Thursday, July 31, 2014

Boyhood, Lucy, Wish I Was Here Reviews

Dir. Richard Linklater
Watch Trailer

For most of his career, Richard Linklater has tried to find the profound in the mundane - whether through the aimless conversations in his debut feature Slacker or the ponderous romance in his 'Before Sunrise' trilogy.  Boyhood, a 12-years-in-the-making coming-of-age story, is by far his most ambitious effort yet (and perhaps one of the most ambitious ever in cinema), and though it's a 3-hour "epic" that literally encapsulates a dozen years of a boy's life, still captures that quiet, shiftless quality that's been a cornerstone of Linklater's best works.  Having access to his actors for a year at a time (taking a break between each shooting period), it's fascinating to watch not only the boy grow up (Ellar Coltrane), along with his parents and sibling (played by Patricia Arquette, Ethan Hawke, and Lorelei Linklater, respectively), but to see a slight shift in Linklater's own direction as the years go on.  On a technical level Boyhood is mesmerizing, and the fact that the film not only works as a movie, but is actually able to elicit emotions, is somewhat of a miracle.  It's undoubtedly a groundbreaking achievement, but I do think if it weren't for its "gimmick," critics wouldn't necessarily be foaming at the mouth for this one.

Tuesday, July 22, 2014

The Purge: Anarchy, Begin Again Reviews

The Purge: Anarchy
Dir. James DeMonaco

If you go back and read my review of the first Purge film, I mention that the world DeMonaco and Co. built had potential to work in a sequel if they expanded the universe beyond just one house.  The sequel to last year's surprise summer hit does just that: we actually get to see what it's like on the street during the 12-hour period of modern American lawlessness, where all crime (mostly murder) is legalized to keep people from breaking the law the other 364 days of the year.  With a large city as the filmmakers' playground this time around, this "open-world" film could have been amazing given the right script, and couldn't have come at a better time of release - our actual world is unfortunately reflecting this movie right now - but alas, the lazily-titled Purge: Anarchy is a bland, if ambitious, horror b-movie.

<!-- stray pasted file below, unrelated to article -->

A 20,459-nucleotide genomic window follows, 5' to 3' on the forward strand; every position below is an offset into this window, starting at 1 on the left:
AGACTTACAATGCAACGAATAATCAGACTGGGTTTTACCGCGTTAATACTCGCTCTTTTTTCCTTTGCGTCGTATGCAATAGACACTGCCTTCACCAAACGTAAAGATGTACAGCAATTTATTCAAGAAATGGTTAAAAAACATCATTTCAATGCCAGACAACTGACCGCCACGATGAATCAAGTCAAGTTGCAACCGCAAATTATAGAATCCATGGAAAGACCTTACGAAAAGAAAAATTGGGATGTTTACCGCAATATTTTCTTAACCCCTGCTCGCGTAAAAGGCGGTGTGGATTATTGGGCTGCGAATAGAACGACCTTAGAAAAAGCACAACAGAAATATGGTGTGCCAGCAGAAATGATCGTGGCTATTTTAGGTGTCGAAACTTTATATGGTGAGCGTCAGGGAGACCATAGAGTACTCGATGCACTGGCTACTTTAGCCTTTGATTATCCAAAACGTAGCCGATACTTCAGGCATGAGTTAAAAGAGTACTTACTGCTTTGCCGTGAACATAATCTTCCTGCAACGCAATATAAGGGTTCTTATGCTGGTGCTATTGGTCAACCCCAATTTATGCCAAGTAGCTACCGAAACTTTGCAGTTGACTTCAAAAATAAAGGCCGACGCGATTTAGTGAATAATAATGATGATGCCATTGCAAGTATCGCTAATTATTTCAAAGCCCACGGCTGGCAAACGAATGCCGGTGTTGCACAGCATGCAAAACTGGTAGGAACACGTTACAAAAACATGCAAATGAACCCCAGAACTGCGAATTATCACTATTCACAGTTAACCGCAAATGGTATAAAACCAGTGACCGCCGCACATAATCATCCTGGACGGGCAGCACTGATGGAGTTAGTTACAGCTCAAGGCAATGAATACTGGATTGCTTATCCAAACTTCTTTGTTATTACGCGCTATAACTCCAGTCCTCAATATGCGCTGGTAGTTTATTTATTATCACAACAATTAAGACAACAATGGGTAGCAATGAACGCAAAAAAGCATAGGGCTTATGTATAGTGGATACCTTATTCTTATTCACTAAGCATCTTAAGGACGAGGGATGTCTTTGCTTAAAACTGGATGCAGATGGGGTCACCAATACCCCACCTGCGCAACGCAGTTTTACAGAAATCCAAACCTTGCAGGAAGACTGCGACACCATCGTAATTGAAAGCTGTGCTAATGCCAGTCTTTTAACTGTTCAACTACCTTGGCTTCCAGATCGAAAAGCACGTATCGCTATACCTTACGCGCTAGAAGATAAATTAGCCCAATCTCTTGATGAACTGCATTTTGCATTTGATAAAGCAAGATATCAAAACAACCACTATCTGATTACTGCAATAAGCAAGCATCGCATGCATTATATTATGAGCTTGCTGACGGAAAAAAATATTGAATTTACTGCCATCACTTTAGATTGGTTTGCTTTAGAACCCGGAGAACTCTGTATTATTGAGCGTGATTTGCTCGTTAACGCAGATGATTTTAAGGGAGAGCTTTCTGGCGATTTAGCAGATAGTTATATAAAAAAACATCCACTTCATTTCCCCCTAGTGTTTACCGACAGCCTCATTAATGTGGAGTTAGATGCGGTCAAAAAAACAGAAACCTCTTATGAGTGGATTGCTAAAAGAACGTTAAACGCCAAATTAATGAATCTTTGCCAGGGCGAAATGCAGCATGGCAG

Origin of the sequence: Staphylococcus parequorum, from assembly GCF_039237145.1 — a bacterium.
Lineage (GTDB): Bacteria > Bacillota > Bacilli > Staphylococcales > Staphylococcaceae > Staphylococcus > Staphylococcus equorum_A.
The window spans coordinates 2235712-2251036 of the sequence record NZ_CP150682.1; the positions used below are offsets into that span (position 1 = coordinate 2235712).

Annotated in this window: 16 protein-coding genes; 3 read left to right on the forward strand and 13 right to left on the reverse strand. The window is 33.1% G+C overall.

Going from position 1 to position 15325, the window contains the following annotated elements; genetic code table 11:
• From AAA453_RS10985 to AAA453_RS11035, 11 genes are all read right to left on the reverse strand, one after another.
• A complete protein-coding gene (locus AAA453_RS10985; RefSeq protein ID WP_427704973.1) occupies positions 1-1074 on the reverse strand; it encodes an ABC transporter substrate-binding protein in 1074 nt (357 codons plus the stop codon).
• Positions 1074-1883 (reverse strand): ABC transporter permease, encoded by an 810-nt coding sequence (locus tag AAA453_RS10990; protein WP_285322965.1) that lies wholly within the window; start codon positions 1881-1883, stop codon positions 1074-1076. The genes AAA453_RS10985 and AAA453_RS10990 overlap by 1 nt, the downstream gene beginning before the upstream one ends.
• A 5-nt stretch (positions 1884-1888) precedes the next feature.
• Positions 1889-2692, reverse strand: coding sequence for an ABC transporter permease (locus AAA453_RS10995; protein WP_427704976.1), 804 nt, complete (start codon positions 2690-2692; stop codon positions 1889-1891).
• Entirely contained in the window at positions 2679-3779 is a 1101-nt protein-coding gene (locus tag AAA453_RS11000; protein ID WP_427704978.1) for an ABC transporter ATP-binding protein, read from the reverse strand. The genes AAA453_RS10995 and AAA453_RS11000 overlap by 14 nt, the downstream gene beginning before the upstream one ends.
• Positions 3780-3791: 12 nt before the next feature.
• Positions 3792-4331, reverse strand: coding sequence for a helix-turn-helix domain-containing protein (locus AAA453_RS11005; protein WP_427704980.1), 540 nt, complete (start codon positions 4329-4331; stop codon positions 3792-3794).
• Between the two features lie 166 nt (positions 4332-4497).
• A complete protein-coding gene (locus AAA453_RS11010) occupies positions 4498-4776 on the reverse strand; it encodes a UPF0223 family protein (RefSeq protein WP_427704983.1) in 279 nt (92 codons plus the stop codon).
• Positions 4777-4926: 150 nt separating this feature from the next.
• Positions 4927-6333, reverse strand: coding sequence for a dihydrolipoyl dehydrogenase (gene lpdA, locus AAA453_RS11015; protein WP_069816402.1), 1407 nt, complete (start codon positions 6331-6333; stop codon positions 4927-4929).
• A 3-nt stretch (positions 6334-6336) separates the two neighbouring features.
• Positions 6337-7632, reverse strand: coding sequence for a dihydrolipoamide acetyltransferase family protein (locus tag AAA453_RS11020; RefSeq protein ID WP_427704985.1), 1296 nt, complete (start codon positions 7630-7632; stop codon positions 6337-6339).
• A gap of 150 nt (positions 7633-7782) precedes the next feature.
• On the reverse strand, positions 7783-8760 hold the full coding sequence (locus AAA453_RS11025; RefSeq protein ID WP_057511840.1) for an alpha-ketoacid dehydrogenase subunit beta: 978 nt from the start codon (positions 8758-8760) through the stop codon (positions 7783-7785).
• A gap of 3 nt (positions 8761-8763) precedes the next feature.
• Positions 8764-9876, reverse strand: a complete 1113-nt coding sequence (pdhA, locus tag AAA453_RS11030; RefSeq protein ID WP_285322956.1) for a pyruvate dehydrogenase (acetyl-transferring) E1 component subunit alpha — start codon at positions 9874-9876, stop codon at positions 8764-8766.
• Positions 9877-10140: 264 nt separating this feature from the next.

Sunday, July 13, 2014

Dawn of the Planet of the Apes, Tammy, Obvious Child Reviews

Dawn of the Planet of the Apes
Dir. Matt Reeves

To even my surprise, Rise of the Planet of the Apes was my #2 movie of 2011. Despite being the prequel/second remake of the classic 1968 Heston film, it managed to live on its own terms and create this great new universe.  The story that interweaved the beginning of Caesar's "rise" with a very human-centric alzheimers plot with John Lithgow and James Franco, along with Franco's heartfelt connection with Caesar, was brilliant, and the final setpiece on the Golden Gate Bridge, even after my fourth recent re-watch, gave me chills.  And much of what makes it so good is Andy Serkis, whose motion-captured performance stole the show - and started a mini-campaign to get him an Oscar-nom.  So with Dawn focusing more on Caesar and his ape comrades, I was eagerly anticipating this film, and Matt Reeves is not one to disappoint (I thought Cloverfield actually lived up to the hype).  But, lo and behold, much like a handful of other sequels that have come out this year (namely How to Train Your Dragon 2 and 22 Jump Street), I'm just at a disconnect from most other critics: I found this to be a surprisingly uninspired, "simple" film more fitting with the likes of Avatar than the original Rise.